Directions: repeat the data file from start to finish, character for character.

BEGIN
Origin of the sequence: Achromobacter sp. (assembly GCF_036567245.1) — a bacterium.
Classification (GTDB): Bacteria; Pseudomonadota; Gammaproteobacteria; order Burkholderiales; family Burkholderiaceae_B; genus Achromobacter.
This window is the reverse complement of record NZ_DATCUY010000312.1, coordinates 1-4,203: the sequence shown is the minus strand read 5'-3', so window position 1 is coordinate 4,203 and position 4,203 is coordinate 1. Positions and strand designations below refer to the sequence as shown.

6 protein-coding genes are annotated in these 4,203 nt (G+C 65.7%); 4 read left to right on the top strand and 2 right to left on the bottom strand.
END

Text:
Origin of the sequence: Achromobacter sp. (assembly GCF_036567245.1) — a bacterium.
Classification (GTDB): Bacteria; Pseudomonadota; Gammaproteobacteria; order Burkholderiales; family Burkholderiaceae_B; genus Achromobacter.
This window is the reverse complement of record NZ_DATCUY010000312.1, coordinates 1-4,203: the sequence shown is the minus strand read 5'-3', so window position 1 is coordinate 4,203 and position 4,203 is coordinate 1. Positions and strand designations below refer to the sequence as shown.

6 protein-coding genes are annotated in these 4,203 nt (G+C 65.7%); 4 read left to right on the top strand and 2 right to left on the bottom strand.